Tuesday, July 12, 2016

Saudi Arabian Minister Of Energy Has Reason To Worry -- July 12, 2016


July 13, 2016: COP's break-even price is $45, over at SeekingAlpha --
The price of oil is expected to rise going forward on the back of a conducive demand-supply environment. This will help ConocoPhillips achieve positive cash flow since the company had forecasted neutral cash flow at a Brent price of $45/barrel on the back of its capital budget reduction and dividend cut. In comparison, Conoco's earlier cash flow neutrality point was at a Brent oil price of $60 a barrel.
July 13, 2016: Reuters is reporting Saudi Arabia starting to talk the talk to drive up prices; no evidence of any action however. 
OPEC delegates say comments from top exporter Saudi Arabia, which two years ago led the group to drop its historic role of supporting oil prices, are a change in tone and a sign the kingdom is looking - verbally for now - to prop up the market.
Khalid al-Falih, who took over this year from longserving Saudi oil minister Ali al-Naimi, told German newspaper Handelsblatt that an oil price higher than $50 is needed to achieve a balance in oil markets in the long term
There is certainly no sign yet of an actual policy shift by Saudi Arabia, or of the kingdom cutting supplies to support prices. Indeed, Riyadh told OPEC it raised its output in June to within a whisker of a record high reached a year ago. 
But OPEC insiders say Falih's comments, and a remark he made last month raising the possibility Saudi Arabia may return to its role of balancing oil supply and demand, contrasted with previous statements from Saudi oil officials.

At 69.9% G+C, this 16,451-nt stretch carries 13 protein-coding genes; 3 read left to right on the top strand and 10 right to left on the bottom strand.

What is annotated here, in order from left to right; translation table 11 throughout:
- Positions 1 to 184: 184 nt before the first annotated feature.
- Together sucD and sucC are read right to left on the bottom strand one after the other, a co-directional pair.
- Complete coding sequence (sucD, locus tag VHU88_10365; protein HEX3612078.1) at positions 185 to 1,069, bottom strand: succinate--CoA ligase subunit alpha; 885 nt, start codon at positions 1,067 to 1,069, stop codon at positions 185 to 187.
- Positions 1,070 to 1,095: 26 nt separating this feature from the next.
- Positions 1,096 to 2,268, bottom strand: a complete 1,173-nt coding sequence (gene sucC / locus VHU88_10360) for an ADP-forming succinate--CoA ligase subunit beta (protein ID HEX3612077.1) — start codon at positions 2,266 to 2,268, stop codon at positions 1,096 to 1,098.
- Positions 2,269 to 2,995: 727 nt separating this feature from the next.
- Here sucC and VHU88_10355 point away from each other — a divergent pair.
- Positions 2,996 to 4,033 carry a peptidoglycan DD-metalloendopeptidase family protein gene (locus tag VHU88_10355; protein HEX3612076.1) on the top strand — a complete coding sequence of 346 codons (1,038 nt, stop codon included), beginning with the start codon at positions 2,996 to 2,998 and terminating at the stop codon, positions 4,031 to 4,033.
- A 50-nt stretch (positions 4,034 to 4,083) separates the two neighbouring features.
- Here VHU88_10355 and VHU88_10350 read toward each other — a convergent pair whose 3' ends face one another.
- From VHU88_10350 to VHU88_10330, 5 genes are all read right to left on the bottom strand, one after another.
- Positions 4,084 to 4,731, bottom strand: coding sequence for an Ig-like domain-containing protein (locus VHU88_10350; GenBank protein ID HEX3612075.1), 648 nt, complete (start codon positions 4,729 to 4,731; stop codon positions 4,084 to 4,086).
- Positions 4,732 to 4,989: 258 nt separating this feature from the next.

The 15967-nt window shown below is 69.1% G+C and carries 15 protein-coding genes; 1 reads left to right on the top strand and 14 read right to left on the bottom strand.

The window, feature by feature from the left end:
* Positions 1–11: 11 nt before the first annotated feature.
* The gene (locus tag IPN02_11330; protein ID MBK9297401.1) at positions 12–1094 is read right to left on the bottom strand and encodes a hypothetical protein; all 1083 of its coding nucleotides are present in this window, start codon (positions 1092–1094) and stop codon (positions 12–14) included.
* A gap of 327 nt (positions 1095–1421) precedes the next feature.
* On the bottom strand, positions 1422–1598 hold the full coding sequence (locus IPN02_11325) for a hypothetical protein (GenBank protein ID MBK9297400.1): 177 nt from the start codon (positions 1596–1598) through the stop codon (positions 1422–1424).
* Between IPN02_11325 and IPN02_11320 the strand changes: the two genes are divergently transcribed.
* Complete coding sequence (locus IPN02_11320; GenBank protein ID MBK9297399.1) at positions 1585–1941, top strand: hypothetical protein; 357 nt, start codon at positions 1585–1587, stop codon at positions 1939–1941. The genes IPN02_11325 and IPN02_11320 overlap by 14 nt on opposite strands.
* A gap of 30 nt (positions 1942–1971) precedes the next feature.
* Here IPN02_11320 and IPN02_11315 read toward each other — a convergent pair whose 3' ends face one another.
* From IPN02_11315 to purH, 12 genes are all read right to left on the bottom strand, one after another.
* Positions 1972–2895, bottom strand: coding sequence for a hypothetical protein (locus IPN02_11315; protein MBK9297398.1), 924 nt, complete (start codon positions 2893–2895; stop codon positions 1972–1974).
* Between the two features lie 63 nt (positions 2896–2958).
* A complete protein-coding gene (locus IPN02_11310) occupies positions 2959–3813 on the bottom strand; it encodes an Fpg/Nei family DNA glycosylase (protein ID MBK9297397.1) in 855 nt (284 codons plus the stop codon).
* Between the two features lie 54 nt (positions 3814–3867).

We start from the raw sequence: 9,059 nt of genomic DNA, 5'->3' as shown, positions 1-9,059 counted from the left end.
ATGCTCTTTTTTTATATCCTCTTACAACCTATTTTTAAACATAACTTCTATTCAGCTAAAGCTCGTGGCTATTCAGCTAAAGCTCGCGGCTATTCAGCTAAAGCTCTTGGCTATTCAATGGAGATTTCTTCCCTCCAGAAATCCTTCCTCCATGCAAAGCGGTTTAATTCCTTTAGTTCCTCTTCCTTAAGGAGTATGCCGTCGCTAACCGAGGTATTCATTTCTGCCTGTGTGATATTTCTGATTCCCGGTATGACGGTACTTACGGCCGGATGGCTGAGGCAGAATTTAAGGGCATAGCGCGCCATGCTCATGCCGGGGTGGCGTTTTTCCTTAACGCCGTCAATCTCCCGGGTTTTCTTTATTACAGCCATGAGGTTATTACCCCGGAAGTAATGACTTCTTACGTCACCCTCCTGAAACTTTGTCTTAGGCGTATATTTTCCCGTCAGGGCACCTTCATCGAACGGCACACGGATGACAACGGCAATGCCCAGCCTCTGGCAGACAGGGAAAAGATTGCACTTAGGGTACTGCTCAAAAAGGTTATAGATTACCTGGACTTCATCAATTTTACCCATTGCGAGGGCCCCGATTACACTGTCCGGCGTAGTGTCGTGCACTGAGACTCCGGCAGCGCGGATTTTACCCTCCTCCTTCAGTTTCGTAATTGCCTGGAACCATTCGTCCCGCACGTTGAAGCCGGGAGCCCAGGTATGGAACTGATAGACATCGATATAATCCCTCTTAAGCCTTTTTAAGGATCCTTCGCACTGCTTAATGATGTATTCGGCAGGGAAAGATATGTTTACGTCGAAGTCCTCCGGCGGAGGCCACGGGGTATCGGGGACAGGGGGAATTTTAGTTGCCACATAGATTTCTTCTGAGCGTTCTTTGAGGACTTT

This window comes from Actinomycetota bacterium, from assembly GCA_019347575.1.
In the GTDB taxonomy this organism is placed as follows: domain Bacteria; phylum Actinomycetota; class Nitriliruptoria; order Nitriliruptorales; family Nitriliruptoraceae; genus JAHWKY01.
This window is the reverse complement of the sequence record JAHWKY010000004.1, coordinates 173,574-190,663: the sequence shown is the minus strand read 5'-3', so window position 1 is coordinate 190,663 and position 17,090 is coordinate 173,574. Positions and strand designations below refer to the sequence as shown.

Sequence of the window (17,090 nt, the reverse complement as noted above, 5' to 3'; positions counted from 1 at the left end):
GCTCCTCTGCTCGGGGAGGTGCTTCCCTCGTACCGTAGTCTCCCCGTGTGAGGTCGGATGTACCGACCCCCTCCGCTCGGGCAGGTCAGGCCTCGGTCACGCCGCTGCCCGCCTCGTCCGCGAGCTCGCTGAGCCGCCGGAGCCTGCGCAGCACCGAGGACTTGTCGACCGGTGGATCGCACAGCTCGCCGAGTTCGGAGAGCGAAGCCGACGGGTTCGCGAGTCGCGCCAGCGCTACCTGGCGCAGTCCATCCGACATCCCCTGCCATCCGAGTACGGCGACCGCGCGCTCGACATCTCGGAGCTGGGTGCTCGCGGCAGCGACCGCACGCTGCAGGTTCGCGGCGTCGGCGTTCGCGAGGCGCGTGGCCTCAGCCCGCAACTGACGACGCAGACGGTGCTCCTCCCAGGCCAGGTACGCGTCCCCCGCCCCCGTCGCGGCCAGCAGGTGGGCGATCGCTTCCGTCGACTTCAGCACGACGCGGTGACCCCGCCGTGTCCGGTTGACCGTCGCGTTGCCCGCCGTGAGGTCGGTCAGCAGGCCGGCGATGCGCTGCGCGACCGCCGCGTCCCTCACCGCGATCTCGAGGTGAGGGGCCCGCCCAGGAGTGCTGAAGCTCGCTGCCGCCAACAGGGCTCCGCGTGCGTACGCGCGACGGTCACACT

"This a change in the Saudi position," an OPEC delegate from a major Middle East producer said of Falih's remarks. "Before, they did not mention a range of prices they were looking for."
It seems Saudi Arabia's sense of "balance in the oil market" is different than my sense of "balance in the oil market."

Original Post
Earlier today there was a news report that suggested the Saudi Arabian Minister of Energy was "worried." He felt oil needed to be priced above $50, somewhere between $50 and $100. Good luck.

Three hours ago it was reported that WTI tumbled (in price) due to a smaller draw than expected:
The latest American Petroleum Institute (API) report on Tuesday showed crude oil supplies rose to their highest point in ten weeks despite expectations of a 3 million barrel draw.
The API said crude oil defied the anticipated draw, recording a 2.2 million barrel build instead. Gasoline and distillates also reported major builds of 1.5 million barrels and 2.6 million barrels, respectively.
Investors had expected a 900,000-barrel draw for supplies at the Cushing Oil Hub in Oklahoma. However the API said it was a much smaller figure at 166,000 barrels.
Yes, I would say the Saudi Arabian Minister of Energy has a lot to be worried about. It looks like American producers are making money on $40 oil.

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